Friends of small business
by By CHRISTY ARMSTRONG Banner Staff Writer
Aug 20, 2013 | 1778 views | 0 0 comments | 29 29 recommendations | email to a friend | print
LOCATED NEAR but separate from the Tennessee Small Business Development Center, the Cleveland Bradley Business Incubator provides a place for new businesses to get their starts. From left are executive director Hurley Buff, project manager Dana Teasley and tenant board representative Cheryl Barker. Banner photo, CHRISTY ARMSTRONG 
LOCATED NEAR but separate from the Tennessee Small Business Development Center, the Cleveland Bradley Business Incubator provides a place for new businesses to get their starts. From left are executive director Hurley Buff, project manager Dana Teasley and tenant board representative Cheryl Barker. Banner photo, CHRISTY ARMSTRONG 
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When two different organizations seek to help the same group of people, it can sometimes be difficult for the community to tell the difference between them.

While the Cleveland Bradley Business Incubator and the Tennessee Small Business Development Center both assist business owners from offices located on property owned by Cleveland State Community College, both help in different ways.

Hurley Buff, executive director of the Cleveland Bradley Business Incubator, said its goal is to provide a place where business owners can rent space for less than they might elsewhere, and learn what it takes to run a business in a very hands-on way.

“Cleveland State as a whole has become kind of a one-stop shop because there is so much for entrepreneurs,” Buff said.

While the TSBDC offers workshops, private consultations and other services to people navigating the process of owning a business, the incubator offers something else: location and community.

Though separate from the college itself, the incubator leases both its original building and the Cleveland Bradley Innovation Center building constructed in 2011 from the college. The newest building, one housing “green” businesses, was built on land owned by Cleveland State with money from grants the incubator received. The college leases the buildings to the incubator for $1 a year, Buff said.

Otherwise, he said, the business incubator runs like a business in its own right — carefully budgeting the income it receives from the rent tenants pay. Grants, like some received from U.S. Department of Agriculture’s Rural Development office, have funded special projects like constructing the most recent building.

The incubator currently houses 41 small businesses in its two facilities, Buff said.

Cheryl Barker, an incubator tenant and representative to the board of directors, said the TSBDC helps business owners figure out where they want their businesses to go, and the incubator is a place where they can choose to go.

“They provide kind of a front end to the plan,” she said.

David Hudson, director of the TSBDC, said the biggest difference between his office and the business incubator is that the incubator serves as a physical location for new businesses. When someone takes part in workshops or consults with the staff about their business concerns, they visit from elsewhere.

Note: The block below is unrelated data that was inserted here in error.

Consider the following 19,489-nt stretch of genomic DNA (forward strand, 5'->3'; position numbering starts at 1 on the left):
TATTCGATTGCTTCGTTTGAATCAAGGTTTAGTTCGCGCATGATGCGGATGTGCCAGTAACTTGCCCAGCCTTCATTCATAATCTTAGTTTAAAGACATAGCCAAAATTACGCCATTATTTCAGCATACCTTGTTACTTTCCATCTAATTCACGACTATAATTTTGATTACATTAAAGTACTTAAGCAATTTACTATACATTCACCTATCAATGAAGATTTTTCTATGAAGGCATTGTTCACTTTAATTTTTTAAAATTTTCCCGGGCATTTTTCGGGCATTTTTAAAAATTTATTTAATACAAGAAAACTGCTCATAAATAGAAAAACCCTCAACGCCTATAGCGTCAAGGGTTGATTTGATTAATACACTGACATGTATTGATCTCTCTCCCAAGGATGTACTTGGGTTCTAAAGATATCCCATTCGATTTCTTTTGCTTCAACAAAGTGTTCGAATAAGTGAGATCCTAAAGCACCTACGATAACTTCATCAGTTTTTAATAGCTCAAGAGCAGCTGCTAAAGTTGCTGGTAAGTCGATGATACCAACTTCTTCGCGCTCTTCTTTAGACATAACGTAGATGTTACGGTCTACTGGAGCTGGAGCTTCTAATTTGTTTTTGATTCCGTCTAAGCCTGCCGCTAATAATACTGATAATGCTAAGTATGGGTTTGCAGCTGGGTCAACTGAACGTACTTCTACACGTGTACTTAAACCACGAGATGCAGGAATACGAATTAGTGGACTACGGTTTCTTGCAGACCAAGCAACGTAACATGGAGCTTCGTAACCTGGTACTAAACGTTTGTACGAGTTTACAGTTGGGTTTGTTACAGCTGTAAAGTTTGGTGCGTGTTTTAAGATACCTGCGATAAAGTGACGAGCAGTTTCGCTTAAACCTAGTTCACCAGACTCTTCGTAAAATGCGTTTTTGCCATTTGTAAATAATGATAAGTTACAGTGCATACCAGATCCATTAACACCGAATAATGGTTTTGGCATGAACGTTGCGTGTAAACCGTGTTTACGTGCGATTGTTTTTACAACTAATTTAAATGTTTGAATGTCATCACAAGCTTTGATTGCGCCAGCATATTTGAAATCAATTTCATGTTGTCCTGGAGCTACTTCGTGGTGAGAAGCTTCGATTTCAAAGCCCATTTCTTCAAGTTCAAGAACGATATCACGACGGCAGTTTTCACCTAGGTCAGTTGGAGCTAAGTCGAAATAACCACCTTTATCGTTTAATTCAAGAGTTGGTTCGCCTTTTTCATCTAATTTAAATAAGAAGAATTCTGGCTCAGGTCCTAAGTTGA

Though the TSBDC offers educational workshops for business owners, the incubator has also begun offering its own workshops just for its tenants with funds from this summer’s USDA grant.

Dana Teasley, a tenant and the project manager for the initiative, said it is a way to further ensure the success of businesses there by helping them learn skills to help increase their profits.

Buff said he hopes to help businesses succeed by assisting them through the first years with lower-than-average rent costs and advice as an added bonus. He described the incubator as wanting to “nurture” new businesses so they can grow.

Generally, a business will stay in the incubator for four years before it “graduates” to another location. During that time, business owners reap the benefits of being close to other business owners who know what each other are going though.

New business owners face “threats from every side,” he said, and incubator tenants can learn from each other in the process of battling those threats.

He said he measured businesses’ successes in terms of longevity and that 87 percent of the incubator’s former tenants have been around for five years or more.

“Many have weathered the big recession in 2008 and 2009 on their own,” Buff said. “That’s how I measure it.”

He said former tenants who have succeeded in business are often eager to stop by and give advice to businesses just starting for the first time. In fact, some of the upcoming educational workshops for current tenants are set to be taught by former ones.

While the types of people setting up shop in the incubator vary in age, Teasley said most tenants she knew were in their late 30s and early 40s, people wanting to “be their own boss” after having gained experience working for other businesses.

Businesses in the incubator must be for-profit ones that are either new or entering into the Cleveland market for the first time. If a business has rented space elsewhere before, the business must still be in its first year of operation.

Tenants pay rent at a rate that is in line with how long they have been in business, and rent varies based on whether a business needs office or manufacturing space. There is often a waiting list for new tenants wanting to rent space, Buff said.

He also stressed that, whatever a business sells, the incubator’s goal is to see it last.

“Our mission is to help small business and create jobs,” he said.

For more information about the Cleveland Bradley Business Incubator, call 478-6476 or visit www.cbbi.net.